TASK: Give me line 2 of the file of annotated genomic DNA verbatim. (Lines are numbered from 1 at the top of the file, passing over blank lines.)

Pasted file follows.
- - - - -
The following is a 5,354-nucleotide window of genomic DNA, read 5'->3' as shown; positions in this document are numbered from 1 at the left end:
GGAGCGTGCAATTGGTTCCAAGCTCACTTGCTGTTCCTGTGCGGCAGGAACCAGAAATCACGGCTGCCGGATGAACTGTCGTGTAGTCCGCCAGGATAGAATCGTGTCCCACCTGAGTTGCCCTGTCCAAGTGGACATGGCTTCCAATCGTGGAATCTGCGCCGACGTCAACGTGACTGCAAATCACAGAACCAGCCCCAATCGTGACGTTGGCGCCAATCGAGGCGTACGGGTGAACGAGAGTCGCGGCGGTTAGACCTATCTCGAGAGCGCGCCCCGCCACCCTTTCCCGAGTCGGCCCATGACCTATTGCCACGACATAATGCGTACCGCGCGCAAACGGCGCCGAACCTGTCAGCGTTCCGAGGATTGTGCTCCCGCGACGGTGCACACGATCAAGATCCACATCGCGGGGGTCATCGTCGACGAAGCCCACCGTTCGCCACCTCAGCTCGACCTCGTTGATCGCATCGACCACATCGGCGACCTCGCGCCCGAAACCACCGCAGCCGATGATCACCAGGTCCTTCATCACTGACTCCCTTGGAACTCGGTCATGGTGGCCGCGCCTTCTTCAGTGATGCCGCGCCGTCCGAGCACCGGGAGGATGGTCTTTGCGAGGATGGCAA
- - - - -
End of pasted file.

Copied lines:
GGAGCGTGCAATTGGTTCCAAGCTCACTTGCTGTTCCTGTGCGGCAGGAACCAGAAATCACGGCTGCCGGATGAACTGTCGTGTAGTCCGCCAGGATAGAATCGTGTCCCACCTGAGTTGCCCTGTCCAAGTGGACATGGCTTCCAATCGTGGAATCTGCGCCGACGTCAACGTGACTGCAAATCACAGAACCAGCCCCAATCGTGACGTTGGCGCCAATCGAGGCGTACGGGTGAACGAGAGTCGCGGCGGTTAGACCTATCTCGAGAGCGCGCCCCGCCACCCTTTCCCGAGTCGGCCCATGACCTATTGCCACGACATAATGCGTACCGCGCGCAAACGGCGCCGAACCTGTCAGCGTTCCGAGGATTGTGCTCCCGCGACGGTGCACACGATCAAGATCCACATCGCGGGGGTCATCGTCGACGAAGCCCACCGTTCGCCACCTCAGCTCGACCTCGTTGATCGCATCGACCACATCGGCGACCTCGCGCCCGAAACCACCGCAGCCGATGATCACCAGGTCCTTCATCACTGACTCCCTTGGAACTCGGTCATGGTGGCCGCGCCTTCTTCAGTGATGCCGCGCCGTCCGAGCACCGGGAGGATGGTCTTTGCGAGGATGGCAA